Leafs Time Machine: Raising a tribute to Gentleman Joe Primeau

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Where fans gaze to the rafters of Scotiabank Arena and an impressive lineup of team history, Suzanne Primeau sees a hole.

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Staunch a Maple Leaf supporter as can be, she thinks the 19 retired banners are incomplete without a 20th to commemorate her grandfather, ‘Gentleman Joe’ Primeau.

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Not that his No. 10 should be hung solely on that nickname, earned through clean play as the team’s first Lady Byng Trophy winner, or a life of integrity in family and business. Suzanne — and many others — think her ‘Papa’ merits a pennant for winning the Stanley Cup as a player and coach of two Memorial Cup teams and an Allan Cup that all produced another generation of stars.

“I look at those 19 Leafs and think that he played with or coached 14 of them,” Primeau said. “Charlie Conacher, Ace Bailey, King Clancy were among his teammates (on the 1932 Cup); Turk Broda, Bill Barilko and Ted Kennedy he coached (in ‘51) and  with St. Michael’s College (the Leaf feeder club were ‘47 Memorial champs) and the Marlborough seniors (the ‘49 Allan Cup), he influenced many other greats, including Red Kelly and George Armstrong.

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“He was true blue, never played nor worked for another organization, a team builder who won NHL awards, was a first team all-star and in the Hall of Fame. Papa was a big part of that legacy the Leafs always talk about and he did it for so little money (a few thousand dollars a year). It baffles me he is not up there.”

She doesn’t mean to take away from those who got special recognition in the rink or among the 14 bronze statues on Legend’s Row. She’s happy for the Conacher clan that Charlie, Joe’s Kid Line right winger, is twice recognized inside and out of SBA and she is close friends with Charlie’s son Pete.

Yet as many noted when both tributes were created in 2017, the now 57-year gap between titles led to five players who didn’t win one Cup getting banners or statues.

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She’d like to see Primeau, the only coach to have won the Stanley, Memorial and Allan Cups, to have his No. 10 accommodated with Armstrong and Syl Apps.

A former high school teacher who still works for the Peel Board, Primeau is sensitive to all of Canada’s past sports heroes fading, but especially Joe’s role with the Leafs up to his passing in 1989 at age 83.

She proudly points out the 5-foot-9, 160-pounder was the first player team patriarch Conn Smythe signed, between the latter getting fired as manager of the New York Rangers in 1927 and returning home to Toronto to rebuild its sagging NHL team.

“Papa was a great centre (with the junior Marlboros and St. Mike’s) and the Rangers thought he was still their property when they fired Conn. But he’d made it a personal services contract and told Papa ‘come to Toronto, be my leader and I’ll find you two great wingers’.”

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Smythe did just that with Conacher (The Big Bomber) and Harvey (Busher) Jackson.

“What pleases Horace H. Public the most is the Leafs’ kid forwards delivered,” wrote the Toronto Star’s Lou Marsh on Jan. 6, 1930, after a 4-3 win in Chicago. A week later the trio led the same score at home over Montreal.

“It was the Kid Line that turned the trick!,” Marsh enthused. “Play that on your old tambourine and hear how nice it sounds!”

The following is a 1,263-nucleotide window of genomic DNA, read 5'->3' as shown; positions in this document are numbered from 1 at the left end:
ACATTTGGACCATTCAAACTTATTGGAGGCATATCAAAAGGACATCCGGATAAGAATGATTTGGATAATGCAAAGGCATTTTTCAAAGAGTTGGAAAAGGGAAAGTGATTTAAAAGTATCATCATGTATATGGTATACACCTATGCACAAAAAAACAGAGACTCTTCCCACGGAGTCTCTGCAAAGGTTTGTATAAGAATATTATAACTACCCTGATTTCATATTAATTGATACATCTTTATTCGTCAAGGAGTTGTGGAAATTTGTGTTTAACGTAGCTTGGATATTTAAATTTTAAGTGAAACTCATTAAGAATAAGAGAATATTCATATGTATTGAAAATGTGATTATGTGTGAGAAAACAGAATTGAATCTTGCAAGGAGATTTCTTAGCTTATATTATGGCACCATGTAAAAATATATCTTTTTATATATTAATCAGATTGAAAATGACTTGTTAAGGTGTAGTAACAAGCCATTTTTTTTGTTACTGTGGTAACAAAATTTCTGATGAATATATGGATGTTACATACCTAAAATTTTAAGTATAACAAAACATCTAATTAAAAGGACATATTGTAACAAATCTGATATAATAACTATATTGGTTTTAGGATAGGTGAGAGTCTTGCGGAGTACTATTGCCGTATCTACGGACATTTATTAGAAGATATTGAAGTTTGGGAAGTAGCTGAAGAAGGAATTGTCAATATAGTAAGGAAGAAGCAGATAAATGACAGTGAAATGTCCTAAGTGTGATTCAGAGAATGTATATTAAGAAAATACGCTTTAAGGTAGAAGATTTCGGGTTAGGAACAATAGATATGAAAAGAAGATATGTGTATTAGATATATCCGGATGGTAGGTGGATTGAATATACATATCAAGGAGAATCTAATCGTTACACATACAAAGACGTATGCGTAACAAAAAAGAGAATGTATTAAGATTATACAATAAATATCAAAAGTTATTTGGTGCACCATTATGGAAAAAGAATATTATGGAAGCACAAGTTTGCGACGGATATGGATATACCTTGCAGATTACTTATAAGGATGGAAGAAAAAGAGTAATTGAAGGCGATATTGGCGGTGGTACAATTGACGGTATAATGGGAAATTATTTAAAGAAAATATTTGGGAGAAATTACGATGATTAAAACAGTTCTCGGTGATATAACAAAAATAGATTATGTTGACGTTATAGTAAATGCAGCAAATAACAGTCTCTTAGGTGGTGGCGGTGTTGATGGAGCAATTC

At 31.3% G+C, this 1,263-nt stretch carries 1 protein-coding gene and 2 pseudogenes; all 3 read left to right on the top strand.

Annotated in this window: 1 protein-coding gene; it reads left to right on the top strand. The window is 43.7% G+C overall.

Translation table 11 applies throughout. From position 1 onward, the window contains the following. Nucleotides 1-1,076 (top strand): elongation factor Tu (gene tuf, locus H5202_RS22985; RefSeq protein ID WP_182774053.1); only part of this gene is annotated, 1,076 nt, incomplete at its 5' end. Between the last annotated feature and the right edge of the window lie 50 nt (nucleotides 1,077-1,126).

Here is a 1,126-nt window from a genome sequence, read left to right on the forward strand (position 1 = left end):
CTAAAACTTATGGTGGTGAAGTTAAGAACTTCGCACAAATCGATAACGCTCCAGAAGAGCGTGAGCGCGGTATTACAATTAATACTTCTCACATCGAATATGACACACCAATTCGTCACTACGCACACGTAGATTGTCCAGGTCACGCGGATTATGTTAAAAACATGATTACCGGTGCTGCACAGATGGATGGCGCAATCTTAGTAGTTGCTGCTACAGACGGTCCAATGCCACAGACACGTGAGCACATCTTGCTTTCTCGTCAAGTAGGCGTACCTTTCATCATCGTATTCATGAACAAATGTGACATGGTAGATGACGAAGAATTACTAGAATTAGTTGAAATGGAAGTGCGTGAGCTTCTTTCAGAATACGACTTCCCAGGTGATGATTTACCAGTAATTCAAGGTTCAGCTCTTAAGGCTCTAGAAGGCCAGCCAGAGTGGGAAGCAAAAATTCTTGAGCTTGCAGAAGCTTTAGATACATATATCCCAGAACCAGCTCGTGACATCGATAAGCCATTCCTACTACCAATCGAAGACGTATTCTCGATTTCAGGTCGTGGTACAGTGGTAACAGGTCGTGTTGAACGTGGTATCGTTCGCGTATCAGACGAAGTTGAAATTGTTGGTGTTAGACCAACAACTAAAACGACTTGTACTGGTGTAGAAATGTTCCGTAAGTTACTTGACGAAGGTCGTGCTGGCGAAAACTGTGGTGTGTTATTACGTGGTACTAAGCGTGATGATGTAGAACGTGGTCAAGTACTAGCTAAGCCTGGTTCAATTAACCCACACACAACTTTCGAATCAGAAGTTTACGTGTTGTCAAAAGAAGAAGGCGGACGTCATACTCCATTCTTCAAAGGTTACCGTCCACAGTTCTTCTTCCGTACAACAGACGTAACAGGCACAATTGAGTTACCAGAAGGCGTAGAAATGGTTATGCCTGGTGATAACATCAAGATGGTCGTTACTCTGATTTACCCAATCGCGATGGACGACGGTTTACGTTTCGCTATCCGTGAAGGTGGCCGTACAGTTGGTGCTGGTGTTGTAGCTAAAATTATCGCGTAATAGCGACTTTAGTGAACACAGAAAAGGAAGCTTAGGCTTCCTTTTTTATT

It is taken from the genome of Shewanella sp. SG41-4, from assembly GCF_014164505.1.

Between 1929-36, Primeau was either first, second or tied for second in team assists. In the ’32 playoffs, capping Maple Leaf Gardens’ first season, Primeau had six helpers in seven games in a sweet Cup victory for Smythe over the Rangers.

“You can have nice cars, but you still need the gas,” was the only time he might give himself a little credit whenever Suzanne asked him about the Kid Line.

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With 25 penalty minutes, less than half his rambunctious wingers, Primeau won the Byng in ‘32, likely when ‘Gentleman’ was first affixed in the papers.

“That name was definitely part of who he was,” Suzanne said. “He was a kind man, not wimpy soft, but honest and always a good word for everyone. It’s why Hockey Night in Canada always interviewed him.

“His reputation boiled down to how he treated his teammates, players, family and employees.”

Primeau 3
Joe Primeau in action as a Maple Leaf. Courtesy Primeau family

Primeau was born in Lindsay in 1906, gifted his first skates from great uncle Cecil, who’d gone off to World War I. They were so big that Joe had to wear house slippers in the boot, but loved playing so much they never came off. His mother eventually laid cardboard from the front door to the dining table.

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With her three brothers of Joe Primeau Jr. and 11 cousins, Suzanne recalled having the run of his basement with its mass of 8 X 10 photos of Leafs glory years and memorabilia.

“I was his eldest granddaughter and started to play at age 13 as well as figure skate. Dick Beddoes (the colourful sports columnist) came out to do an article on Papa and I. He was very supportive of me playing (in the nascent years of women’s hockey) and at 15 I was doing well against 22-year-olds.”

Joe and his children did well in the block and brick company that complimented Smythe’s sand and gravel operation. But he was never far from the Gardens, sometimes getting a call from St. Mike’s grad Jim Gregory when he became GM in the 1970s, wanting Joe’s opinion.

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“All the older Leafs talked to me about Papa. Red would recall a tape-to-tape trick play he saw him use before the centre red line came in. You see pictures of Papa with Frank Mahovlich, Tim Horton and Bill Barilko. Hes mentioned on Dick Duff’s hockey card, Bob Baun just wanted to see him to say he was so sad to have missed him on the Marlies by a year.